London: Radiating anger and resignation in equal measure, Arsene Wenger wore the exasperated expression that has become all too familiar to Arsenal followers during their club’s futile attempts to conquer Europe.
Wenger’s frustrated demeanour on the touchline at the Allianz Arena last month was provoked by the sight of Arsenal being outclassed by Bayern Munich — again — in the first leg of their Champions League last-16 tie.
Each Bayern goal was a fresh twist of the knife for Wenger and by full-time Arsenal had been hammered 5-1, a chastening loss that seems certain to make Tuesday’s second leg at the Emirates Stadium a mere formality for the Germans.
There was an unmistakable feeling of deja vu as Wenger and his players trudged back to the changing room, once again assailed by the harsh realities of Europe’s elite club competition.
Arsenal have been eliminated in the first knockout round of the Champions League in each of the last six seasons, twice by Bayern, and Wenger appears no closer to solving the problem.
This season’s likely exit would sting even more for Wenger because it could prove his final taste of the Champions League after 21 years as Arsenal manager.
Amid mounting speculation Wenger is ready to quit when his contract expires at the end of the season, the Frenchman has refused to give a firm assurance he will return next term. British newspaper Daily Express claim Juventus coach Max Allegri has already verbally agreed to take over as Arsenal boss in the summer.
If he does go, Wenger’s failure to master the unique demands of the Champions League will surely be his biggest regret.
Wenger was just 14 minutes from lifting the trophy in 2006 when Arsenal led Barcelona despite the dismissal of goalkeeper Jens Lehmann.
But Sol Campbell’s goal for the Gunners was relegated to a footnote as Barca’s pressure finally paid off with late strikes from Samuel Eto’o and Juliano Belletti.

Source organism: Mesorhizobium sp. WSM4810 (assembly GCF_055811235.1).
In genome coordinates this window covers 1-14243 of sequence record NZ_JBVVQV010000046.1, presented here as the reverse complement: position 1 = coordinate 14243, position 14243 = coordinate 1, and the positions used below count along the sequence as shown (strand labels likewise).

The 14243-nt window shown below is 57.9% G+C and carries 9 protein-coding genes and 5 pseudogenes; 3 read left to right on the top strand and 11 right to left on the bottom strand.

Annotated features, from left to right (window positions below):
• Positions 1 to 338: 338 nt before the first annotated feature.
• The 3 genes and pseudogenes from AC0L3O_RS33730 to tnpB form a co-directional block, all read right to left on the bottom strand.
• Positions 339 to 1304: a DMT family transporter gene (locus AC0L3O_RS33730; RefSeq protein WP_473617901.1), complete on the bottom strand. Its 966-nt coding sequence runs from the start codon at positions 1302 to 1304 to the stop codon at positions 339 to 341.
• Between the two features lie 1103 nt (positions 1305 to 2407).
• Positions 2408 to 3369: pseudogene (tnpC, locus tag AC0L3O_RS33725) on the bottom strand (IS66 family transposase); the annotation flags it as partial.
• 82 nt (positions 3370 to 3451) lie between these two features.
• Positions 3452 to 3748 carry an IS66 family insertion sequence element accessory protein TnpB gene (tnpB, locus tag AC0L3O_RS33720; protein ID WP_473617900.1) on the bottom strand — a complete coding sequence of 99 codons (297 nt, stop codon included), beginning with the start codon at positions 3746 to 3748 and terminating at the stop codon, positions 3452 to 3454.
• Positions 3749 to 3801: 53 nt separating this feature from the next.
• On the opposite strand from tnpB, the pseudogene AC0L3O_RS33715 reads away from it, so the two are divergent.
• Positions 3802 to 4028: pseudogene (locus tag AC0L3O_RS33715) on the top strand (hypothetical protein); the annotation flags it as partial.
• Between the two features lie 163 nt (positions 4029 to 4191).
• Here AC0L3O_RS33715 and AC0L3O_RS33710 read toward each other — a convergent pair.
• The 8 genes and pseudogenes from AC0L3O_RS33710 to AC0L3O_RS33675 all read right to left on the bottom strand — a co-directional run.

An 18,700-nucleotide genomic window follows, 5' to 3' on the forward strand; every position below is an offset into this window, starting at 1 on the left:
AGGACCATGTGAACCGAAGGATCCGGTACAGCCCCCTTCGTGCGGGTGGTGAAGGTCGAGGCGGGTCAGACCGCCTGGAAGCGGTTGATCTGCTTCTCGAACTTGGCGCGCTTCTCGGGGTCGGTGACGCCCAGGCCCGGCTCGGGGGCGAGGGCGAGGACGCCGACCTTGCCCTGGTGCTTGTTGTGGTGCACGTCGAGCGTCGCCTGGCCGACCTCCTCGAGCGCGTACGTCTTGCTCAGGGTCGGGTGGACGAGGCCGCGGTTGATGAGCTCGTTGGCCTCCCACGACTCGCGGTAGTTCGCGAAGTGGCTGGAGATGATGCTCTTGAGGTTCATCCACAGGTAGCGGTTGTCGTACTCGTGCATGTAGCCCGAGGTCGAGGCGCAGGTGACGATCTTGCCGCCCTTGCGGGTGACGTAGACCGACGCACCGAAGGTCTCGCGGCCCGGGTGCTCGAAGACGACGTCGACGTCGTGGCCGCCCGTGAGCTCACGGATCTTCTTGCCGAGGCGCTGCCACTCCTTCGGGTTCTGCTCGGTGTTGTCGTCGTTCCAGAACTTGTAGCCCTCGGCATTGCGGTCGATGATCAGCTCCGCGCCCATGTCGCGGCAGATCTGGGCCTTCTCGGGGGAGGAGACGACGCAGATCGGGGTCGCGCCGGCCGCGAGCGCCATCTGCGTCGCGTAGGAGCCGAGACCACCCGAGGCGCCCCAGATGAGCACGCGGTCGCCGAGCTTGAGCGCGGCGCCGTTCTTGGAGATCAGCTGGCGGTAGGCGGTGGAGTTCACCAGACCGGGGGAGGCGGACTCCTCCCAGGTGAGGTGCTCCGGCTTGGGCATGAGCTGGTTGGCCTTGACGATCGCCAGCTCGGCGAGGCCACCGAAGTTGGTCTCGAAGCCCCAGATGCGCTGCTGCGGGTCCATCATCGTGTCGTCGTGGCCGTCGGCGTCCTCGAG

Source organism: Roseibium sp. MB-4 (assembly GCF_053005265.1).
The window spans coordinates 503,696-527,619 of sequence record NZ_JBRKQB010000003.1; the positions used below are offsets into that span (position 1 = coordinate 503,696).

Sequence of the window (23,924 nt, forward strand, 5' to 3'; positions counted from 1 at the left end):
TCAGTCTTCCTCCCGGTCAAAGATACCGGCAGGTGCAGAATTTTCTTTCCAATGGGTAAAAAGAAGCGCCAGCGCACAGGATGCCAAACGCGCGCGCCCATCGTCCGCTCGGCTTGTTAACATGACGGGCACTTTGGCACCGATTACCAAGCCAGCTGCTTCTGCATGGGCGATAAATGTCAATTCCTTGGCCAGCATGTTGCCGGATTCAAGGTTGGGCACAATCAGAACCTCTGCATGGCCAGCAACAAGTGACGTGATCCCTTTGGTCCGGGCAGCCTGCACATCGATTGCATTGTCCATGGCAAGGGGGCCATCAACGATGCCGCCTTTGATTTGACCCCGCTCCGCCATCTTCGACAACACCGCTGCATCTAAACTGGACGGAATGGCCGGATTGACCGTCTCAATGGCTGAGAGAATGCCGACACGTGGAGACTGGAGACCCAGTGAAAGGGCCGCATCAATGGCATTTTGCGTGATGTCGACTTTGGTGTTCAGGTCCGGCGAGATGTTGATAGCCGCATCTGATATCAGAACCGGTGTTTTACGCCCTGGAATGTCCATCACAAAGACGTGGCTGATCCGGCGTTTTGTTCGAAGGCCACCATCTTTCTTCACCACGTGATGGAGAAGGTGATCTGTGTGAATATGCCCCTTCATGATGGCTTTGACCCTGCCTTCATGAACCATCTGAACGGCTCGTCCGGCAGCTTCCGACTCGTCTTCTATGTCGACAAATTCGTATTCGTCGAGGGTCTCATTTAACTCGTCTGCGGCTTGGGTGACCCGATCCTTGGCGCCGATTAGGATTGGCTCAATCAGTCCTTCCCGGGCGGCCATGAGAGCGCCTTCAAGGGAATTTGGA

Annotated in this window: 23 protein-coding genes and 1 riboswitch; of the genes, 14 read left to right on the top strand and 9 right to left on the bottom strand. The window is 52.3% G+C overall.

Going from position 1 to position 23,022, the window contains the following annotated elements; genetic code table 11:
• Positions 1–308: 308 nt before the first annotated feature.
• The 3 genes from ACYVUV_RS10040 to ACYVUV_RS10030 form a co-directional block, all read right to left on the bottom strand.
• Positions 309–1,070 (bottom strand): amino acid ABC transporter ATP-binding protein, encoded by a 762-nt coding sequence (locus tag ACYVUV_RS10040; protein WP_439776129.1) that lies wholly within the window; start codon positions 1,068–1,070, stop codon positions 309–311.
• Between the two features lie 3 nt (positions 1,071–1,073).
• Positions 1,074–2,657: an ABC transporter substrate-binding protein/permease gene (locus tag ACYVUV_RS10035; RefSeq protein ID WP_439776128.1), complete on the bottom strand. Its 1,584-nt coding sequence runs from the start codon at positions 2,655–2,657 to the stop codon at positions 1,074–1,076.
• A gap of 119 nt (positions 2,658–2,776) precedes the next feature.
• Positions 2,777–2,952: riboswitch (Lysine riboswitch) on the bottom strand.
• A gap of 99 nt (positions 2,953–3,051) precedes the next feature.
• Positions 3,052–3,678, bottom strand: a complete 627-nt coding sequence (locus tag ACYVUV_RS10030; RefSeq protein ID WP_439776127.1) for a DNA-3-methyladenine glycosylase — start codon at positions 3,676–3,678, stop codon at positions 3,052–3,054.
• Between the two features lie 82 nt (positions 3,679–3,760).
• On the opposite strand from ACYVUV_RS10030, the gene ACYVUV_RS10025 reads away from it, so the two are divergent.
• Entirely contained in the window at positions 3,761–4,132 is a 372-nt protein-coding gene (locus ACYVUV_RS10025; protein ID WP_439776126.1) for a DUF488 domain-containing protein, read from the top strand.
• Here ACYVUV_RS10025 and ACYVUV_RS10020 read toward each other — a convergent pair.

That Wenger’s most painful moment in Europe came at the end of by far his most impressive run made it doubly hard to bear.
Memorable victories over Real Madrid, Juventus and Villarreal had carried Arsenal to the final as Wenger deployed a cagey gameplan at odds with his purist principles.
Yet Wenger refused to use the same conservative strategy in future years, instead trying to take on the big guns at their own smooth-passing game despite mostly having inferior players.
Against middle-of-the-road Premier League and European teams Arsenal can still dazzle when they reach top gear, but their attacking style is an open invitation for the likes of Bayern and Barca to run riot.
Never was the disparity clearer than in this season’s first leg against Bayern when Carlo Ancelotti’s team enjoyed 75 per cent of the possession and made full use of it.
Wenger never misses a chance to highlight his achievement in leading Arsenal into the Champions League for 19 successive seasons.
But deep down the 67-year-old knows Arsenal simply haven’t been good enough to make the grade in Europe — and increasingly the same appears to be true domestically too.
Saturday’s 3-1 defeat at Liverpool left Arsenal outside the top four and an embattled Wenger with some explaining to do after leaving star man Alexis Sanchez out of his starting line-up.
“Overall, I must say they are a better team than us. We collapsed,” Wenger groaned after the latest heavy Bayern loss.
Their only other Champions League semi-final appearance came in 2009 and again ended in recriminations as Manchester United, holding a slender 1-0 lead from the first leg, shattered Arsenal’s optimism with two goals in the opening 11 minutes of the second leg in north London.
Losing to his old rival Alex Ferguson in such a pivotal match was a bitter pill for Wenger to swallow.
But, fatally, his stubborn streak ensured he would continue to construct his teams without the necessary steel required to snuff out the world’s best attackers and, to no one’s surprise, the end result was more failure when the stakes were highest.
Having won three Premier League titles and six FA Cups, Wenger can leave with his head held high whenever he calls it quits, but barring one of the all-time great escape acts on Tuesday, his struggles in Europe will always haunt him.